Former FCC chairman Mark Fowler – who served under Ronald Reagan – is endorsing the proposed merger between satellite radio services XM and Sirius, in an op ed piece in the New York Sun. Sirius and XM still expect the deal to close by the end of the year, reports Associated Press.
There are pirate radio stations on 22 FM channels in Brooklyn, N.Y. and the FCC is doing nothing about it, says the New York radio message board.
KOCE channel 50 Huntington Beach, California, Orange County’s only television station, says it will launch a new, 24-hour channel featuring local news, features, traffic and weather. KOCE-TV, an award-winning PBS station, will debut its digital OC Channel on October 24 in conjunction with several partners, including the Orange County Register, Chapman University, Cox Communications and Time Warner Cable, reports Associated Press.
Vancouver, British Columbia is known as Hollywood North since so many films are produced there because of lower costs. Now, a group of Hollywood unions want federal regulators to investigate tax breaks offered by Canada to lure TV and film production north of the border. The independent Film and Television Action Committee, along with the Screen Actors Guild and several other unions presented a petition Tuesday to the U.S. trade representative alleging that Canada’s tax breaks are illegal and cost thousands of American jobs, says Associated Press.
The Rev. D. James Kennedy, who has passed away at age 76, was a pioneering Christian broadcaster and megachurch pastor whose fiercely conservative worldview helped fuel the rise of the religious right in American politics. He preached on the major policy issues of the day, rejecting abortion, evolution and global warming, says Associated Press. His political influence extended to the highest level of the nation’s leaders, reports the Washington Post.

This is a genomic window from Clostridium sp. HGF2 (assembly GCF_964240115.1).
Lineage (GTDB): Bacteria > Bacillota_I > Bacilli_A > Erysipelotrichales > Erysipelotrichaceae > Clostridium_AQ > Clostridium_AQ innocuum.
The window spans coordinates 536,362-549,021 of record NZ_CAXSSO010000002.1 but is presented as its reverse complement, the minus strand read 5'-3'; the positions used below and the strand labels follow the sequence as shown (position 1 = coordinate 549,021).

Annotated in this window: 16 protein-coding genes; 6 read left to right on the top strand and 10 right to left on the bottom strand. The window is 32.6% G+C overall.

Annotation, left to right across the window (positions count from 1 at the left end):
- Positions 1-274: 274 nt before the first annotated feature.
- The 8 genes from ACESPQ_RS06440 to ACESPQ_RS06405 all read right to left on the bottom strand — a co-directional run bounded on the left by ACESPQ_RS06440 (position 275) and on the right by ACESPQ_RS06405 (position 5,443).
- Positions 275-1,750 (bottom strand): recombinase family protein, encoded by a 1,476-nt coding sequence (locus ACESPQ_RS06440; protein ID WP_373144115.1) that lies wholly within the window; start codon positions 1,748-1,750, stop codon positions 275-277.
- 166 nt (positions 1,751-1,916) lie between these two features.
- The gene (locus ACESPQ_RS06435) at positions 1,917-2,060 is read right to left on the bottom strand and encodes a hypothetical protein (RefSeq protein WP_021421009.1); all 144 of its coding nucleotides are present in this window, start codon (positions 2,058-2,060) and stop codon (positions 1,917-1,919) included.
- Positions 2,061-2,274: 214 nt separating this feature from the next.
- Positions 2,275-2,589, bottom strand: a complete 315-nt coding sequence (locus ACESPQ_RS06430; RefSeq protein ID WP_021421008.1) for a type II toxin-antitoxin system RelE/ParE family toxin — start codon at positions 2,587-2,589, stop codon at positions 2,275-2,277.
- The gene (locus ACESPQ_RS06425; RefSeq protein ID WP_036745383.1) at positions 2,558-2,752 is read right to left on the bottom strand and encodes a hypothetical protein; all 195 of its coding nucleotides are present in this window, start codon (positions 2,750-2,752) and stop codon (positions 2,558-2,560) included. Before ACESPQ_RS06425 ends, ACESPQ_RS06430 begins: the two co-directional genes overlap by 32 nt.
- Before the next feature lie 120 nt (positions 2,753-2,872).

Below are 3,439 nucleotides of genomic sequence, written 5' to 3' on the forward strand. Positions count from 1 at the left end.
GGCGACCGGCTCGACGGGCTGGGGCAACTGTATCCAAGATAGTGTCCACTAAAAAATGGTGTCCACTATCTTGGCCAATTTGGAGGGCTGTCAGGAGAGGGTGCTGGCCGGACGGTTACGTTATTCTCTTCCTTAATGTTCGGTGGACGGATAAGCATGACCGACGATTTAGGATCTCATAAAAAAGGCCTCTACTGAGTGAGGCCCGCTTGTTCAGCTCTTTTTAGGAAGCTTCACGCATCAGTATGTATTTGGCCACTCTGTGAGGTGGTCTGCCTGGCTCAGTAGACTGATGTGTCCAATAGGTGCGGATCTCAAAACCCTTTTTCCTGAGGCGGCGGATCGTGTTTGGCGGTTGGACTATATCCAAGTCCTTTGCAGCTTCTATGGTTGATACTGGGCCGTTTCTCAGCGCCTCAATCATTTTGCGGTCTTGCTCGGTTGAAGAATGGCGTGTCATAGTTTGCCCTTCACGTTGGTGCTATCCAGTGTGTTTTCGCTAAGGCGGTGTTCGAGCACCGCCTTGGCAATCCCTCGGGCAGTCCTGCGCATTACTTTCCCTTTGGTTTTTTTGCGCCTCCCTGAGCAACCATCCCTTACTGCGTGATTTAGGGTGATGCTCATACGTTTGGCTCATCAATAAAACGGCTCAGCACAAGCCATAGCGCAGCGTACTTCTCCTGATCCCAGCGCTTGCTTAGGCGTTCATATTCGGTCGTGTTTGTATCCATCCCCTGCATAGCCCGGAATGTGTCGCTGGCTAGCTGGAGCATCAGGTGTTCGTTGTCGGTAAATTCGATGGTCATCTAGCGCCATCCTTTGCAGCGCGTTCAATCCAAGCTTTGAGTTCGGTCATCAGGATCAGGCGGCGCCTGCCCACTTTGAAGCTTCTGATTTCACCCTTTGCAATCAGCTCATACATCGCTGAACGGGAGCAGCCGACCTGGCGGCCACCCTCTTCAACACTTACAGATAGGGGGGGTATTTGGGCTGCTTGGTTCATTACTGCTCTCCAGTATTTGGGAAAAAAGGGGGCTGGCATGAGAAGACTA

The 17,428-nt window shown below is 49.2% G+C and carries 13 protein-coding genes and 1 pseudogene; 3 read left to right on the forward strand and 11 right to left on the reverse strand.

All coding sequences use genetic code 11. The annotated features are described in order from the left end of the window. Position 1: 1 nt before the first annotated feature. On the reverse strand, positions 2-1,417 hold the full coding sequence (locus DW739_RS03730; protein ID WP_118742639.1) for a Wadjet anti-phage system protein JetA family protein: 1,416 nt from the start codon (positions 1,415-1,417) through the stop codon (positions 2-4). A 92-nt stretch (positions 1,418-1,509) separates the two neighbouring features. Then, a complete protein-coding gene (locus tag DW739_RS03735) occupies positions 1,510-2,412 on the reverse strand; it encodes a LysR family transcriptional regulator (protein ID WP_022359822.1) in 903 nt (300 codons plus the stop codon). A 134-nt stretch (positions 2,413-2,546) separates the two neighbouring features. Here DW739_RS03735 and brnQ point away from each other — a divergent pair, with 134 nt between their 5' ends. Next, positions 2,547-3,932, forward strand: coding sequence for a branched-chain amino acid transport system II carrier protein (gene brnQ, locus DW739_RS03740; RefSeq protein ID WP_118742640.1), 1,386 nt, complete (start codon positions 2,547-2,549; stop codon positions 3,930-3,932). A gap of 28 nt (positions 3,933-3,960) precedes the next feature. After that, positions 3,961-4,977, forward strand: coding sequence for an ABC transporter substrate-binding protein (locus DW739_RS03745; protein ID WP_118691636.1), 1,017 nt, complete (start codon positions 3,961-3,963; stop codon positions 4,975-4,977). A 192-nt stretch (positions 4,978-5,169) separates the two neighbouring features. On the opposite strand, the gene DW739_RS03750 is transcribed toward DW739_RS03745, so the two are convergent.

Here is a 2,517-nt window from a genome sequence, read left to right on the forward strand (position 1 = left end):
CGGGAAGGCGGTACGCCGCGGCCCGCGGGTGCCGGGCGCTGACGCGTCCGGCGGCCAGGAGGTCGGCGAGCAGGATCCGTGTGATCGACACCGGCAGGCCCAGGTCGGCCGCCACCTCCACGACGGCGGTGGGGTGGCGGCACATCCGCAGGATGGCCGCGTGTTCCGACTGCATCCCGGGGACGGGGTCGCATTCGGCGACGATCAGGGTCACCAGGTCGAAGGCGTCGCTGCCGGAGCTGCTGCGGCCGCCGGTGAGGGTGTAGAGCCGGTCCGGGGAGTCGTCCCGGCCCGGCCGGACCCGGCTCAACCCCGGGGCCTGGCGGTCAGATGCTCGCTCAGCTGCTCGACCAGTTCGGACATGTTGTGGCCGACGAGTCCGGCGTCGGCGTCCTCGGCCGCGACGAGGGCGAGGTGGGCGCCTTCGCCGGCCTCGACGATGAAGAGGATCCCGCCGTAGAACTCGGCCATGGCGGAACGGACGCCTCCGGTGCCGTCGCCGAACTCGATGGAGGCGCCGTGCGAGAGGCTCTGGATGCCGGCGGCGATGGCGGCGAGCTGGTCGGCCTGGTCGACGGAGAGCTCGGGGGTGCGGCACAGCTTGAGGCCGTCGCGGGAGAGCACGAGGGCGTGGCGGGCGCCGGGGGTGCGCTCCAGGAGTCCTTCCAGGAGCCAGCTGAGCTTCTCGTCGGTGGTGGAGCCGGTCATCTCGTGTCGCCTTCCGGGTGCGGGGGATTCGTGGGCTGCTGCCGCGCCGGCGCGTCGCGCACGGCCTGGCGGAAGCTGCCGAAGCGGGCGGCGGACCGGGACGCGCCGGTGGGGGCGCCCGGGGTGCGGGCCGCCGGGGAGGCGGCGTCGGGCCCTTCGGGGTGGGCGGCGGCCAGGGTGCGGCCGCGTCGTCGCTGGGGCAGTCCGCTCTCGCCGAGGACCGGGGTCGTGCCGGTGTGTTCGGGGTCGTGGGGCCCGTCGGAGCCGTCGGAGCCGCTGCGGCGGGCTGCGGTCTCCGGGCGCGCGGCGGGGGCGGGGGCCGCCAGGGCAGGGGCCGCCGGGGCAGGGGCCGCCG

In Pittsburgh, Foodland is running 5-second TV ads for its gasoline, reports the Pittsburgh Post Gazette.
Local radio advertisers are buying search terms from radio stations which are then posted on the station website. Type the word “bread” into a search on the Web site of KPOJ-AM 620 Portland, Oregon, and you’ll be instantly directed to an ad for Dave’s Killer Bread, reports Advertising Age This has resulted in a large increase in sales for the bread.
Matt Drudge is giving up his talk show effective Sunday, September 30, and will be replaced by WLW-AM 700 Cincinnati, Ohio talk show host Bill Cunningham in the Sunday night 10 p.m. to 1 a.m. slot, reports the Cincinnati Enquirer.In New York the Drudge broadcast is on WABC-AM 770.
The first TV spot for Hillary Clinton airs today in New Hampshire, and it contains local footage of her campaigning in Concord and Portsmouth, reports the Boston Globe.
With the mortgage crisis deepening, banks in Massachusetts are running ads criticizing mortgage companies and other types of lenders, says the Boston Globe.
Whoopi Goldberg has clarified her statements on The View about dog fights being part of the African-American culture in the South and Michael Vick’s conviction on dog fighting charges, saying she condemns the fights and treatment of the dogs. The Saint Petersburg Times(scroll down) reports.